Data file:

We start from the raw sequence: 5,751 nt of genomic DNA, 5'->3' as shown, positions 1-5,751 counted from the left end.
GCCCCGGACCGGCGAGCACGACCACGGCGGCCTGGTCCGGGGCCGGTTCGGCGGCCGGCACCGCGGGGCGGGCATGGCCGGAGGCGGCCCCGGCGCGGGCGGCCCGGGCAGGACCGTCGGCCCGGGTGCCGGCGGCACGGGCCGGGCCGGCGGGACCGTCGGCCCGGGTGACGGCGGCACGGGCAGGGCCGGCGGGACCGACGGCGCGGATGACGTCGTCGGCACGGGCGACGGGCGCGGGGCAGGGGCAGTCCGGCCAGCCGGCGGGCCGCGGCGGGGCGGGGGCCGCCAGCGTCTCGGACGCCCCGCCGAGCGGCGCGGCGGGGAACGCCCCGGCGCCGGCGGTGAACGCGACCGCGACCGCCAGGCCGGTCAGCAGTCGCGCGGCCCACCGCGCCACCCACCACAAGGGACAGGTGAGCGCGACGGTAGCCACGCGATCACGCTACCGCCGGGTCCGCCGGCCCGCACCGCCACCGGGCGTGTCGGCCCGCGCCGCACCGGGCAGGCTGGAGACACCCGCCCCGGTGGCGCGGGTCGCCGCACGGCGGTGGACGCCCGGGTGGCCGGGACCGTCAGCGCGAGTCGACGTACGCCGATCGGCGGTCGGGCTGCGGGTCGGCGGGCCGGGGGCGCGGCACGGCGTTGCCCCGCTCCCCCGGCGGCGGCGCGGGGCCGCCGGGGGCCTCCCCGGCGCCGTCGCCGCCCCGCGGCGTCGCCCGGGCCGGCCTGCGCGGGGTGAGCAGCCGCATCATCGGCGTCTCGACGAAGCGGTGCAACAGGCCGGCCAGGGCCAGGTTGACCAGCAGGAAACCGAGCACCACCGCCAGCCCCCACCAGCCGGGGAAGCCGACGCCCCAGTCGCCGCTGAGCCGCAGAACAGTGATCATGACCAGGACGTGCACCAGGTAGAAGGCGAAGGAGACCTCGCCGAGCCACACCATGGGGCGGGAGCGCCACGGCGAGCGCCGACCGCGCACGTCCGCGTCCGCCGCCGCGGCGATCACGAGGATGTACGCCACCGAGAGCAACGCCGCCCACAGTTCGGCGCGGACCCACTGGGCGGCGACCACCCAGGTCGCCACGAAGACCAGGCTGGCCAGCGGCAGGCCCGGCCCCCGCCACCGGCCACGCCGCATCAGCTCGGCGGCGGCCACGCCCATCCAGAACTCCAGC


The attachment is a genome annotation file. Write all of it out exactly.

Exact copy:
We start from the raw sequence: 5,751 nt of genomic DNA, 5'->3' as shown, positions 1-5,751 counted from the left end.
GCCCCGGACCGGCGAGCACGACCACGGCGGCCTGGTCCGGGGCCGGTTCGGCGGCCGGCACCGCGGGGCGGGCATGGCCGGAGGCGGCCCCGGCGCGGGCGGCCCGGGCAGGACCGTCGGCCCGGGTGCCGGCGGCACGGGCCGGGCCGGCGGGACCGTCGGCCCGGGTGACGGCGGCACGGGCAGGGCCGGCGGGACCGACGGCGCGGATGACGTCGTCGGCACGGGCGACGGGCGCGGGGCAGGGGCAGTCCGGCCAGCCGGCGGGCCGCGGCGGGGCGGGGGCCGCCAGCGTCTCGGACGCCCCGCCGAGCGGCGCGGCGGGGAACGCCCCGGCGCCGGCGGTGAACGCGACCGCGACCGCCAGGCCGGTCAGCAGTCGCGCGGCCCACCGCGCCACCCACCACAAGGGACAGGTGAGCGCGACGGTAGCCACGCGATCACGCTACCGCCGGGTCCGCCGGCCCGCACCGCCACCGGGCGTGTCGGCCCGCGCCGCACCGGGCAGGCTGGAGACACCCGCCCCGGTGGCGCGGGTCGCCGCACGGCGGTGGACGCCCGGGTGGCCGGGACCGTCAGCGCGAGTCGACGTACGCCGATCGGCGGTCGGGCTGCGGGTCGGCGGGCCGGGGGCGCGGCACGGCGTTGCCCCGCTCCCCCGGCGGCGGCGCGGGGCCGCCGGGGGCCTCCCCGGCGCCGTCGCCGCCCCGCGGCGTCGCCCGGGCCGGCCTGCGCGGGGTGAGCAGCCGCATCATCGGCGTCTCGACGAAGCGGTGCAACAGGCCGGCCAGGGCCAGGTTGACCAGCAGGAAACCGAGCACCACCGCCAGCCCCCACCAGCCGGGGAAGCCGACGCCCCAGTCGCCGCTGAGCCGCAGAACAGTGATCATGACCAGGACGTGCACCAGGTAGAAGGCGAAGGAGACCTCGCCGAGCCACACCATGGGGCGGGAGCGCCACGGCGAGCGCCGACCGCGCACGTCCGCGTCCGCCGCCGCGGCGATCACGAGGATGTACGCCACCGAGAGCAACGCCGCCCACAGTTCGGCGCGGACCCACTGGGCGGCGACCACCCAGGTCGCCACGAAGACCAGGCTGGCCAGCGGCAGGCCCGGCCCCCGCCACCGGCCACGCCGCATCAGCTCGGCGGCGGCCACGCCCATCCAGAACTCCAGC